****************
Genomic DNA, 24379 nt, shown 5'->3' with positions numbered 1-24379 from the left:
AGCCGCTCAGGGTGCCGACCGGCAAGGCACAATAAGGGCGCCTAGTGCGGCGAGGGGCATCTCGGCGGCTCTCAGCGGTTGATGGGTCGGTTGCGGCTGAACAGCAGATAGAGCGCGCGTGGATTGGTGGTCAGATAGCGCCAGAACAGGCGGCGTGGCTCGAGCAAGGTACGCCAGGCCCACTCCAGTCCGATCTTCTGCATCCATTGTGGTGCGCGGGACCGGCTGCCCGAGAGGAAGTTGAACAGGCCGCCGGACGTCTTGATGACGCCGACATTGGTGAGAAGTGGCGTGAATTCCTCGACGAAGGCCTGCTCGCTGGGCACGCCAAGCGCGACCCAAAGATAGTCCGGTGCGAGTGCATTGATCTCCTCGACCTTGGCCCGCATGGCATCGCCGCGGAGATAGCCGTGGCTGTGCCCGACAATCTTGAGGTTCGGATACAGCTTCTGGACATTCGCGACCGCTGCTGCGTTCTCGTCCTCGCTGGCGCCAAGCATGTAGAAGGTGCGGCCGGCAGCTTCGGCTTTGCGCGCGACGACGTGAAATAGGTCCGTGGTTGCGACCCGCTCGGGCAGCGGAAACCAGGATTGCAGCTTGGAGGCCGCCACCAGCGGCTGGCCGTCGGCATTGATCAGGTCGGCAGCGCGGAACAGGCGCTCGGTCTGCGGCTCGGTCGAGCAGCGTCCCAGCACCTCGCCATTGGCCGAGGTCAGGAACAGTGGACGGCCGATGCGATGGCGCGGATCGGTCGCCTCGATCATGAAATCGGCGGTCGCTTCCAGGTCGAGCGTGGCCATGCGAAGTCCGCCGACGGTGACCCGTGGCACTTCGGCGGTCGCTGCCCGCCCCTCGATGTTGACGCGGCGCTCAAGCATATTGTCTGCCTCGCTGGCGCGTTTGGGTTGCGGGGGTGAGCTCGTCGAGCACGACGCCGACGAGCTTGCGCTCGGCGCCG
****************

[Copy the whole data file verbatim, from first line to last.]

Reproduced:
Genomic DNA, 24379 nt, shown 5'->3' with positions numbered 1-24379 from the left:
AGCCGCTCAGGGTGCCGACCGGCAAGGCACAATAAGGGCGCCTAGTGCGGCGAGGGGCATCTCGGCGGCTCTCAGCGGTTGATGGGTCGGTTGCGGCTGAACAGCAGATAGAGCGCGCGTGGATTGGTGGTCAGATAGCGCCAGAACAGGCGGCGTGGCTCGAGCAAGGTACGCCAGGCCCACTCCAGTCCGATCTTCTGCATCCATTGTGGTGCGCGGGACCGGCTGCCCGAGAGGAAGTTGAACAGGCCGCCGGACGTCTTGATGACGCCGACATTGGTGAGAAGTGGCGTGAATTCCTCGACGAAGGCCTGCTCGCTGGGCACGCCAAGCGCGACCCAAAGATAGTCCGGTGCGAGTGCATTGATCTCCTCGACCTTGGCCCGCATGGCATCGCCGCGGAGATAGCCGTGGCTGTGCCCGACAATCTTGAGGTTCGGATACAGCTTCTGGACATTCGCGACCGCTGCTGCGTTCTCGTCCTCGCTGGCGCCAAGCATGTAGAAGGTGCGGCCGGCAGCTTCGGCTTTGCGCGCGACGACGTGAAATAGGTCCGTGGTTGCGACCCGCTCGGGCAGCGGAAACCAGGATTGCAGCTTGGAGGCCGCCACCAGCGGCTGGCCGTCGGCATTGATCAGGTCGGCAGCGCGGAACAGGCGCTCGGTCTGCGGCTCGGTCGAGCAGCGTCCCAGCACCTCGCCATTGGCCGAGGTCAGGAACAGTGGACGGCCGATGCGATGGCGCGGATCGGTCGCCTCGATCATGAAATCGGCGGTCGCTTCCAGGTCGAGCGTGGCCATGCGAAGTCCGCCGACGGTGACCCGTGGCACTTCGGCGGTCGCTGCCCGCCCCTCGATGTTGACGCGGCGCTCAAGCATATTGTCTGCCTCGCTGGCGCGTTTGGGTTGCGGGGGTGAGCTCGTCGAGCACGACGCCGACGAGCTTGCGCTCGGCGCCG